Photo credits to Steph.=) and greyweed

Feudalism is simply defined as a traditional hierarchical system which is divided into two portions, where the lords usually have power on their people while the people are required to oblige the Lord’s commands in every way. Apparently it is the Lord’s duty to protect and maintain their services, while also monitoring the obedience of his people. (Ganshof, 1980) As for contemporary purposes, feudalism is now renamed into Internet feudalism (iFeudalism).

Many of us do not realise how every content we create and post in social platforms actually belong to someone else. iFeudalism as I said earlier explains how our contents usually are regulated or controlled by the organisers within that social platform itself. Since these companies do accumulate details on our search, when, what time and what sorts of webs we usually visit to, they practically have enough information on us to breach our privacy. Further than that, some organisations even are capable of selling these data bases to other organisations which brings us to the fact that our identities as consumers are vulnerable. (Sampath, 2015) Adding on, there are even reports on Google gradually trying to connect to their users offline. Apparently, their launch called the Internet of Things was made to sync both worlds; analog and digital, to the Internet. While this occurs, users might as well anticipate the fact of no privacy as every organisation would be able to reach users without permission or consent anymore.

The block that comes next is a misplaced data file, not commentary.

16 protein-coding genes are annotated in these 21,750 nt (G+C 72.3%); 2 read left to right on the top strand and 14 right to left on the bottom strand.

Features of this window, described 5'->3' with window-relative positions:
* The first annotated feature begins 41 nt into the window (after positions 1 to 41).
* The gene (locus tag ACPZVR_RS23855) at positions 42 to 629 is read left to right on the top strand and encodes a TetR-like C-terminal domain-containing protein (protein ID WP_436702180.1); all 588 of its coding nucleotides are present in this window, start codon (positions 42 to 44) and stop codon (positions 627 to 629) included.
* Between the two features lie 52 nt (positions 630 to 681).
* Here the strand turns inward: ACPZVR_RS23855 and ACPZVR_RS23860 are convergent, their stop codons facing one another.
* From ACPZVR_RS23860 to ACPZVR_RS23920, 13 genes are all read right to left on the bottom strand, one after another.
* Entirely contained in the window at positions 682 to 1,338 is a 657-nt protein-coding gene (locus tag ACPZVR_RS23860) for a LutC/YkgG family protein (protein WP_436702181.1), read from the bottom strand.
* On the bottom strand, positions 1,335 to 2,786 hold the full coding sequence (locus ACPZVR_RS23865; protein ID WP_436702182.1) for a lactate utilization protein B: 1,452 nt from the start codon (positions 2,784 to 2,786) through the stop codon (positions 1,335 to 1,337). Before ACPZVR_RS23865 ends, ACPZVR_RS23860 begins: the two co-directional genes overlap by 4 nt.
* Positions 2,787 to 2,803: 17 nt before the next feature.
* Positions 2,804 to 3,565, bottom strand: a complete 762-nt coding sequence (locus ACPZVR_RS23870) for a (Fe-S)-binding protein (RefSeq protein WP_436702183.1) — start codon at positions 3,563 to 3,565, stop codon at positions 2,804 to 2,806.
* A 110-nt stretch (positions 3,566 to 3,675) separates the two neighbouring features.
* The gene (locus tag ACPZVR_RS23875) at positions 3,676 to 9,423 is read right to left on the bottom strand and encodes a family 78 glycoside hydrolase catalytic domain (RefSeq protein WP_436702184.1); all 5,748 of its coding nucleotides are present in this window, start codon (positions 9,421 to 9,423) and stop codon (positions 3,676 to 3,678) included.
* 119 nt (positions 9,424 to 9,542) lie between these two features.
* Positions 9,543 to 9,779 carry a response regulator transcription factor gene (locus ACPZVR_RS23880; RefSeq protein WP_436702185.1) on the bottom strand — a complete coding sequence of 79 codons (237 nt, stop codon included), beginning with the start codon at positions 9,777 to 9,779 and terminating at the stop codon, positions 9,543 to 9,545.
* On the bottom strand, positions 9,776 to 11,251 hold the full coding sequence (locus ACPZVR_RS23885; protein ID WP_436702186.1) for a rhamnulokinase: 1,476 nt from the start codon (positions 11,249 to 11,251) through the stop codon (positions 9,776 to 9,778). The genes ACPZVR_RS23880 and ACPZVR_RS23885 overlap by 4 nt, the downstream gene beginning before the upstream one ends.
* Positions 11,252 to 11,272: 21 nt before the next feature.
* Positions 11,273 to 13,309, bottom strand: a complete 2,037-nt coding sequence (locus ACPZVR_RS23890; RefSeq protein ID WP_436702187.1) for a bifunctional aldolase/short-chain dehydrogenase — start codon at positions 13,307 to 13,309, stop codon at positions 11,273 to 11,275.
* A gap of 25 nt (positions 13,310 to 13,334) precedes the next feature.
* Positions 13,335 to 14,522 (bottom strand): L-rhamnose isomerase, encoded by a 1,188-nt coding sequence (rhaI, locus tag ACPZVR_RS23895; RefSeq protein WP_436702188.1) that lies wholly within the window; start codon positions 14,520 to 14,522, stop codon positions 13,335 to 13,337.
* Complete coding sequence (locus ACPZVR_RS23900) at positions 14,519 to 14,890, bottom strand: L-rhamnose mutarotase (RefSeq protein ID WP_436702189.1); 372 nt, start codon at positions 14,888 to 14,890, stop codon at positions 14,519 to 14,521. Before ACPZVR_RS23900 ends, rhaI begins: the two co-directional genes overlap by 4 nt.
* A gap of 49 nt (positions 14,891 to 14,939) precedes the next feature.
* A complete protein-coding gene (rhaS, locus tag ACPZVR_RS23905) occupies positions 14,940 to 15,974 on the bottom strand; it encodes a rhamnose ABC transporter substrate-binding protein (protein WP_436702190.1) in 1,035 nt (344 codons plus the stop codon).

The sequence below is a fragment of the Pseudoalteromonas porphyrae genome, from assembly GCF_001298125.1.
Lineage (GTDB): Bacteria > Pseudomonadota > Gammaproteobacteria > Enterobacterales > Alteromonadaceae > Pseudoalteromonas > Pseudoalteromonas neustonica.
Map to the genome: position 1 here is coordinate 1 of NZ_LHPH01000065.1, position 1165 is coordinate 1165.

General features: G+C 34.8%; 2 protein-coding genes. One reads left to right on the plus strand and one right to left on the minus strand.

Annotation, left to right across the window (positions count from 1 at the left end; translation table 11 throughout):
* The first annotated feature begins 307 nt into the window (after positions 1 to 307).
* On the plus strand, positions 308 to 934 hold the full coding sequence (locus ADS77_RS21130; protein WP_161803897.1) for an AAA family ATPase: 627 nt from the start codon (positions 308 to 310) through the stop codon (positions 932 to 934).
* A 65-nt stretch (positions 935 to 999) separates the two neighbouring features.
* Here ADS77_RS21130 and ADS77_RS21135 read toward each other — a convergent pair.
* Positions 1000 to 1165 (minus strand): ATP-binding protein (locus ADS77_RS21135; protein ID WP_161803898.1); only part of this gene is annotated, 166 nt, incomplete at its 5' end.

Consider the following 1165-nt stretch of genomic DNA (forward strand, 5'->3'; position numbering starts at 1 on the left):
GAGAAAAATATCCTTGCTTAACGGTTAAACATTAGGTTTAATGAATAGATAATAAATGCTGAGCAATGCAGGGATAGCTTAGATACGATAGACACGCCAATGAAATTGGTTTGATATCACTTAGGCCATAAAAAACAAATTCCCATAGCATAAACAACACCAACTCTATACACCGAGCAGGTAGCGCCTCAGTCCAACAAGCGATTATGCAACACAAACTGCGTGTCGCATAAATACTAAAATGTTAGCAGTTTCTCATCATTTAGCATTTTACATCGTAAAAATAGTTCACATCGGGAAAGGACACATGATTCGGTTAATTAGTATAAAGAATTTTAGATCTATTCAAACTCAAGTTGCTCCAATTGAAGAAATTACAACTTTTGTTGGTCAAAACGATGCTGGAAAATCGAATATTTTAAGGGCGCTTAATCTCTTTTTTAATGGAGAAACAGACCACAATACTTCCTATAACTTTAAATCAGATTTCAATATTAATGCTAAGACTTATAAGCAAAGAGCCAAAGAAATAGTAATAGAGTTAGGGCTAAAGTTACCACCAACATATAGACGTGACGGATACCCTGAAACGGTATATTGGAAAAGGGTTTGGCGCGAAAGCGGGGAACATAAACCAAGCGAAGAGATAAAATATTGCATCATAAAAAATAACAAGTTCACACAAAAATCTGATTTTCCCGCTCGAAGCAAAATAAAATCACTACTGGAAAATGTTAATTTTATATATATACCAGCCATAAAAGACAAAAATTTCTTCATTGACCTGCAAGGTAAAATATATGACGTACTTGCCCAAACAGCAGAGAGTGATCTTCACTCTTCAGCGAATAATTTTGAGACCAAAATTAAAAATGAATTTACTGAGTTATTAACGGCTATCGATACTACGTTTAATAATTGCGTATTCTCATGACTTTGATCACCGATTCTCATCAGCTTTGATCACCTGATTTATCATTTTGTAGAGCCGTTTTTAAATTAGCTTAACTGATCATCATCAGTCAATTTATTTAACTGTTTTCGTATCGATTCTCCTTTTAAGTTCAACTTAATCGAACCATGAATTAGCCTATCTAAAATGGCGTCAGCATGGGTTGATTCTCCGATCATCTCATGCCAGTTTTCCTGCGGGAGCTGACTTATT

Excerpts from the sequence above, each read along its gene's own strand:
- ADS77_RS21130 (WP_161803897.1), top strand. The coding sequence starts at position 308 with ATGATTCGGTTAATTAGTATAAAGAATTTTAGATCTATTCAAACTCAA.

Abels, R. 1988, Feudalism, accessed on 18/11/2015,


Sloan, J. 2013, The Rise of Internet Feudalism, disinformation, accessed on 18/11/2015,


Sampath, G. 2015, Does the Internet of Things herald an era of digital feudalism, livemint, accessed on 6/1/2015,


Lazare, S. 2015, The Feudalism of Facebook: New Pay-to-Play News Feed as Indy Media Killer, Common Dreams, accessed on 14/5/2015,






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